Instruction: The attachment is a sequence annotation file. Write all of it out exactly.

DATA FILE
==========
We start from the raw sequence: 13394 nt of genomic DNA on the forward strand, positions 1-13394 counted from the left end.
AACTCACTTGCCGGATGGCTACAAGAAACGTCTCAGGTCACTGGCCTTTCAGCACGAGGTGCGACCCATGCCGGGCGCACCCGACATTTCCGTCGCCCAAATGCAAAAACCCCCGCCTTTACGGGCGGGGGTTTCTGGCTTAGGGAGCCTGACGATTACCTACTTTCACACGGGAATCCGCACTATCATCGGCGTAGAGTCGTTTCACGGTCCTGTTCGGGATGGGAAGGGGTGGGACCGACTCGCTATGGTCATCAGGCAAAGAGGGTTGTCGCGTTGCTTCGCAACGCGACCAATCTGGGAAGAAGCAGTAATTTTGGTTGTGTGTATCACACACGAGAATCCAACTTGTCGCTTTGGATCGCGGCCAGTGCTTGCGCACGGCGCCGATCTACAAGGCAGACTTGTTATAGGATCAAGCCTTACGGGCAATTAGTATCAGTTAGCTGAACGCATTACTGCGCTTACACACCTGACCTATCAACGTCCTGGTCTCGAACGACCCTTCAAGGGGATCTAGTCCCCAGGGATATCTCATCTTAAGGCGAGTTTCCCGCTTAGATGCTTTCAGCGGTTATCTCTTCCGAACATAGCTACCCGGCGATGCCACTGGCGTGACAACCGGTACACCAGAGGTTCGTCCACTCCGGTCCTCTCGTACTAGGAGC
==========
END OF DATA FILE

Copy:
We start from the raw sequence: 13394 nt of genomic DNA on the forward strand, positions 1-13394 counted from the left end.
AACTCACTTGCCGGATGGCTACAAGAAACGTCTCAGGTCACTGGCCTTTCAGCACGAGGTGCGACCCATGCCGGGCGCACCCGACATTTCCGTCGCCCAAATGCAAAAACCCCCGCCTTTACGGGCGGGGGTTTCTGGCTTAGGGAGCCTGACGATTACCTACTTTCACACGGGAATCCGCACTATCATCGGCGTAGAGTCGTTTCACGGTCCTGTTCGGGATGGGAAGGGGTGGGACCGACTCGCTATGGTCATCAGGCAAAGAGGGTTGTCGCGTTGCTTCGCAACGCGACCAATCTGGGAAGAAGCAGTAATTTTGGTTGTGTGTATCACACACGAGAATCCAACTTGTCGCTTTGGATCGCGGCCAGTGCTTGCGCACGGCGCCGATCTACAAGGCAGACTTGTTATAGGATCAAGCCTTACGGGCAATTAGTATCAGTTAGCTGAACGCATTACTGCGCTTACACACCTGACCTATCAACGTCCTGGTCTCGAACGACCCTTCAAGGGGATCTAGTCCCCAGGGATATCTCATCTTAAGGCGAGTTTCCCGCTTAGATGCTTTCAGCGGTTATCTCTTCCGAACATAGCTACCCGGCGATGCCACTGGCGTGACAACCGGTACACCAGAGGTTCGTCCACTCCGGTCCTCTCGTACTAGGAGC